Despite being a majority religion in about 50 countries, the Islamic faith remains a mystery to many Americans.
A group of local residents hopes to change that by hosting a forum, “Differences Without Divisions: Islam in America,” set for 7 p.m. Jan. 17 at the Chelsea District Library, 221 S. Main St,. in Chelsea. The event helps to celebrate Martin Luther King Day.
“I think, on the whole, there’s a lot of interest in the community in learning more about what it means to be Muslim in this area, and also an interest in a more balanced perspective on Islam and its practitioners,” said organizer Micky Howe of Chelsea.
“We’re hopeful that by having this forum, it will increase understanding and tolerance for people who believe and live differently than ourselves. I strongly believe that seeds of peace can be planted in our small towns and hopefully lead to a transformation in attitudes on a larger scale.”
Last year, Howe’s daughter made a number of Muslim friends at the University of Michigan and in her all-women student dorm. Howe and her husband, Ray, hosted about a dozen of these women for a “hallal” Thanksgiving dinner, and later the Howes enjoyed the hospitality of a Muslim family in Dearborn. …
Three nationally known Islamic leaders will discuss contemporary issues for Muslims living in America; a place for Muslims in the world today; American media representations of Islam and its practitioners; Islam and youth; the role of women in Islam; Islam and humanitarian service; and the future of Islam and its role in America and the world.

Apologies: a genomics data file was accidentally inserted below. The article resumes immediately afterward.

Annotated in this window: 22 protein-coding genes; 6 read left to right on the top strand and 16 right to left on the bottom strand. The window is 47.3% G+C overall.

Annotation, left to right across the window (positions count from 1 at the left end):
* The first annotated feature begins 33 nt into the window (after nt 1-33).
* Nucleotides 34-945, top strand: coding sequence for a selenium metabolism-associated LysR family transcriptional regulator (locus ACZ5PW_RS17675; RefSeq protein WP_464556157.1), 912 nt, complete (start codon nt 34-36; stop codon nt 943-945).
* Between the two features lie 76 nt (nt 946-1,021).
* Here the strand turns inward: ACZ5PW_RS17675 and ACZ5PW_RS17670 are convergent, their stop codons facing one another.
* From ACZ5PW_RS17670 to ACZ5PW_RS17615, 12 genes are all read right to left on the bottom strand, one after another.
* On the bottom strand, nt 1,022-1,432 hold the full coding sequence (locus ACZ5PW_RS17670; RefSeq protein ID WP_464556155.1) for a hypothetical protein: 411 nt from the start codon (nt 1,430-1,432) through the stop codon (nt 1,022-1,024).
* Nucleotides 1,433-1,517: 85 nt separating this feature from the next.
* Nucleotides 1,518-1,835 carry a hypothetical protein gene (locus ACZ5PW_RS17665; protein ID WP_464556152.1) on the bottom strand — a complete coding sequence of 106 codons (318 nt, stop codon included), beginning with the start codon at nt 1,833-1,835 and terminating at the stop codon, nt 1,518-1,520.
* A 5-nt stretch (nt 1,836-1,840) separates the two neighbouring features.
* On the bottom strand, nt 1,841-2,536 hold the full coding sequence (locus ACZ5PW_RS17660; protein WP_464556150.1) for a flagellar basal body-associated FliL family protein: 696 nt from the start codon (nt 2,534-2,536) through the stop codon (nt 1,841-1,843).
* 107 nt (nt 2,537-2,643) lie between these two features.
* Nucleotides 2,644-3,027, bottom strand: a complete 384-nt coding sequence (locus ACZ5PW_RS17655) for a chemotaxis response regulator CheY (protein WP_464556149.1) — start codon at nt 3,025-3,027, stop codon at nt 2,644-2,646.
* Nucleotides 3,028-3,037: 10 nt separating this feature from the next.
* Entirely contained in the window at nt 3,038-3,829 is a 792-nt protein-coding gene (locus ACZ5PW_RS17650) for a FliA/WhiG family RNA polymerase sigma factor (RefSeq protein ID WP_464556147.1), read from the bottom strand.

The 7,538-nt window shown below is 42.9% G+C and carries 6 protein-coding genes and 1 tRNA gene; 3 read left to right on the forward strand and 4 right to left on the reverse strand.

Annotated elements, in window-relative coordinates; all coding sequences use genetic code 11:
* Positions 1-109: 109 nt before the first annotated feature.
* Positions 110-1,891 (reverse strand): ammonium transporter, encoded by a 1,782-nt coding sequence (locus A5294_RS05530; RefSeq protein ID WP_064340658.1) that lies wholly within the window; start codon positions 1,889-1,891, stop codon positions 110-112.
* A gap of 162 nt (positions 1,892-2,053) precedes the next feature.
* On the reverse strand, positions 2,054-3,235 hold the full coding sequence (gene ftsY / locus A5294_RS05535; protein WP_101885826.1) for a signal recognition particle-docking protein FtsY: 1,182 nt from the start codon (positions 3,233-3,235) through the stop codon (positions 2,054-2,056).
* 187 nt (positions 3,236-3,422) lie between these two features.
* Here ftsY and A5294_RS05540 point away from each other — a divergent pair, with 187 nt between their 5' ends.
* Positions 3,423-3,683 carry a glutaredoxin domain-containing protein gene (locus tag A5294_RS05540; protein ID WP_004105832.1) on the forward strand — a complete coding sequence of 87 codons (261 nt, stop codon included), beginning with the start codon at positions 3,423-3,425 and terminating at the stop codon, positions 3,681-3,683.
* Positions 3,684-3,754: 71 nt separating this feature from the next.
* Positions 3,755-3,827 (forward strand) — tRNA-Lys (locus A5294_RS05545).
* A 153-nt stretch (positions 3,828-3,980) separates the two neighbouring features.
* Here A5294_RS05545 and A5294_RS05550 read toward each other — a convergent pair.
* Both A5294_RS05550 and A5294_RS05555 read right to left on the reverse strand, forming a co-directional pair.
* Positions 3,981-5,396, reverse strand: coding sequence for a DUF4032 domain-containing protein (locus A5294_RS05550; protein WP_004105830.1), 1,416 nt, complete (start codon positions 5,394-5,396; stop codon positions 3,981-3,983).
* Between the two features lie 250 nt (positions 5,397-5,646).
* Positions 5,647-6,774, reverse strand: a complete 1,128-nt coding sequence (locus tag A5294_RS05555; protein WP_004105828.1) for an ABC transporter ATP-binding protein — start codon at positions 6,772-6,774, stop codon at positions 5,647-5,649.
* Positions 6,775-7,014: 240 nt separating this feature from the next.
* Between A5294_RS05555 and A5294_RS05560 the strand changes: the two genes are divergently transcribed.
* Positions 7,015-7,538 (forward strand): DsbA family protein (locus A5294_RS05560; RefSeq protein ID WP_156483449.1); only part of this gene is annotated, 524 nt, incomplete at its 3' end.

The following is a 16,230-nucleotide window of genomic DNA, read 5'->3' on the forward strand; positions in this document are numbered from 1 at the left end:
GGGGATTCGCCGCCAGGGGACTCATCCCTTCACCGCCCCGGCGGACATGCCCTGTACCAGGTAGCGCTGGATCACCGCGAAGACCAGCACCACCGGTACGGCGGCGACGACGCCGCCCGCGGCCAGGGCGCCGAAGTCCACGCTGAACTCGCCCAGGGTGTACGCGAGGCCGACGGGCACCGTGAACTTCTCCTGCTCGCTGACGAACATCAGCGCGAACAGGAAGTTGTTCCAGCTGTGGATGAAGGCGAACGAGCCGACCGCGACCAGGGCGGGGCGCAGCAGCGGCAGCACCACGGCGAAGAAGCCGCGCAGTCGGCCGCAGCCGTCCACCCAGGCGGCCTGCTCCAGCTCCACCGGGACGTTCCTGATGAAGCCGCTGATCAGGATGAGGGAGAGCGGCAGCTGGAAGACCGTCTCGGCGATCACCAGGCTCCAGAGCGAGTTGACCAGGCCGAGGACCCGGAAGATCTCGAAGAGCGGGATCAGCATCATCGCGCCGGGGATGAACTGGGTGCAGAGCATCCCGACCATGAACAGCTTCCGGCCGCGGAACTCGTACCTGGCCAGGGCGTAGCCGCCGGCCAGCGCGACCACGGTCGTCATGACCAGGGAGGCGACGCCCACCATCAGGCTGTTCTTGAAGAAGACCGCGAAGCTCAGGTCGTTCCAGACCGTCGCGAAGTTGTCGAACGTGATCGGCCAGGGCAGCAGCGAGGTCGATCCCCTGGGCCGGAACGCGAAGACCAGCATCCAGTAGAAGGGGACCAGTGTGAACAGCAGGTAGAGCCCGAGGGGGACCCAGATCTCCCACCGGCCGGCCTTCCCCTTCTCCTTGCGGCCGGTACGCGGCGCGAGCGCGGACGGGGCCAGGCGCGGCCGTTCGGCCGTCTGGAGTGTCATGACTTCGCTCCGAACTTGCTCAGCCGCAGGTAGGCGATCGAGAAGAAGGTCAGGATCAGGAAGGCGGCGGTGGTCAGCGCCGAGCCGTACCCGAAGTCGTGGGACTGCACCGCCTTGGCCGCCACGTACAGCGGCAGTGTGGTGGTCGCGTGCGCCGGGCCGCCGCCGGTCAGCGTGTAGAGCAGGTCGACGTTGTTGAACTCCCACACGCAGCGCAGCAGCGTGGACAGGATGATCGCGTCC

Imam Sayid Hassan Al-Qazwini is a scholar and religious leader at the Islamic Center of America in Dearborn, and a past consultant to The White House, U.S. State Department and Defense Department on Muslim affairs.
Najah Bazzy is a nurse specializing in trans-cultural health care and is the founding chair and president of Zaman International, providing food, food assistance and holiday food boxes to those in need.
Dawud Walid is executive director of the Michigan chapter of the Council on American-Islamic Relations, a chapter of America’s largest advocacy and civil liberties organization for Muslims.
Walid, who served in the U.S. Navy and earned two U.S. Navy and Marine Corps Achievement medals, serves as assistant Imam at Masjid Wali Muhammad in Detroit, and as board trustee for the Metropolitan Detroit Interfaith Workers’ Rights Committee.
He has spoken at many institutions of higher learning about Islam and interfaith dialogue, presented on prominent panel discussions and, in 2008, delivered the closing benediction at the 52nd Michigan Electoral College in the Michigan State Senate chambers. (More)